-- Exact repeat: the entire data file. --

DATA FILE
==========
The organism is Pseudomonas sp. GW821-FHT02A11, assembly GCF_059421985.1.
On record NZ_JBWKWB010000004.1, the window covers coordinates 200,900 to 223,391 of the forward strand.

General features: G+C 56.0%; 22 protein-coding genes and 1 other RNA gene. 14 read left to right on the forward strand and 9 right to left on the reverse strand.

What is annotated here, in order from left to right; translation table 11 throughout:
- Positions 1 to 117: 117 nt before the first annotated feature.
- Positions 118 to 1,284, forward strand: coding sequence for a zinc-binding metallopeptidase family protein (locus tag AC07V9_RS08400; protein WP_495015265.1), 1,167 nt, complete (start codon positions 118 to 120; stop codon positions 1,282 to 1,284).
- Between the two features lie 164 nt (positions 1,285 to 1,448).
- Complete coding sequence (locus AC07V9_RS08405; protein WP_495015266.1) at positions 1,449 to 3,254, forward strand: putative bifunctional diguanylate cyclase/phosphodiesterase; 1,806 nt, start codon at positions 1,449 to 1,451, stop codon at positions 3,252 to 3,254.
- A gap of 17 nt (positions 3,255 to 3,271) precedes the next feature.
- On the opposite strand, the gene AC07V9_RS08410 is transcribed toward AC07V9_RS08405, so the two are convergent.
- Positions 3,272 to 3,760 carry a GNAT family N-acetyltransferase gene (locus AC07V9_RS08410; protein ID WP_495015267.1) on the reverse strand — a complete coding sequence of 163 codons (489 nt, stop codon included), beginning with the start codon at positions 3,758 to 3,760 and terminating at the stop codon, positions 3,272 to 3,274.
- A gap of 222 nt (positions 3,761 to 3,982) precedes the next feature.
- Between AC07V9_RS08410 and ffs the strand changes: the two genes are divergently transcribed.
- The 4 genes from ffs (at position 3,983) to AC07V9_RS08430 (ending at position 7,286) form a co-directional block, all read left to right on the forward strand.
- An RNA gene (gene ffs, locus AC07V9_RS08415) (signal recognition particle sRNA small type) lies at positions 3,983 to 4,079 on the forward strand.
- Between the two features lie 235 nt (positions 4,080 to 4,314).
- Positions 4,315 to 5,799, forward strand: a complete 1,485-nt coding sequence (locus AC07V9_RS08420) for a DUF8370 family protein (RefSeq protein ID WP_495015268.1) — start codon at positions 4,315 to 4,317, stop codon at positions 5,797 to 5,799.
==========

The organism is Pseudomonas sp. GW821-FHT02A11, assembly GCF_059421985.1.
On record NZ_JBWKWB010000004.1, the window covers coordinates 200,900 to 223,391 of the forward strand.

General features: G+C 56.0%; 22 protein-coding genes and 1 other RNA gene. 14 read left to right on the forward strand and 9 right to left on the reverse strand.

What is annotated here, in order from left to right; translation table 11 throughout:
- Positions 1 to 117: 117 nt before the first annotated feature.
- Positions 118 to 1,284, forward strand: coding sequence for a zinc-binding metallopeptidase family protein (locus tag AC07V9_RS08400; protein WP_495015265.1), 1,167 nt, complete (start codon positions 118 to 120; stop codon positions 1,282 to 1,284).
- Between the two features lie 164 nt (positions 1,285 to 1,448).
- Complete coding sequence (locus AC07V9_RS08405; protein WP_495015266.1) at positions 1,449 to 3,254, forward strand: putative bifunctional diguanylate cyclase/phosphodiesterase; 1,806 nt, start codon at positions 1,449 to 1,451, stop codon at positions 3,252 to 3,254.
- A gap of 17 nt (positions 3,255 to 3,271) precedes the next feature.
- On the opposite strand, the gene AC07V9_RS08410 is transcribed toward AC07V9_RS08405, so the two are convergent.
- Positions 3,272 to 3,760 carry a GNAT family N-acetyltransferase gene (locus AC07V9_RS08410; protein ID WP_495015267.1) on the reverse strand — a complete coding sequence of 163 codons (489 nt, stop codon included), beginning with the start codon at positions 3,758 to 3,760 and terminating at the stop codon, positions 3,272 to 3,274.
- A gap of 222 nt (positions 3,761 to 3,982) precedes the next feature.
- Between AC07V9_RS08410 and ffs the strand changes: the two genes are divergently transcribed.
- The 4 genes from ffs (at position 3,983) to AC07V9_RS08430 (ending at position 7,286) form a co-directional block, all read left to right on the forward strand.
- An RNA gene (gene ffs, locus AC07V9_RS08415) (signal recognition particle sRNA small type) lies at positions 3,983 to 4,079 on the forward strand.
- Between the two features lie 235 nt (positions 4,080 to 4,314).
- Positions 4,315 to 5,799, forward strand: a complete 1,485-nt coding sequence (locus AC07V9_RS08420) for a DUF8370 family protein (RefSeq protein ID WP_495015268.1) — start codon at positions 4,315 to 4,317, stop codon at positions 5,797 to 5,799.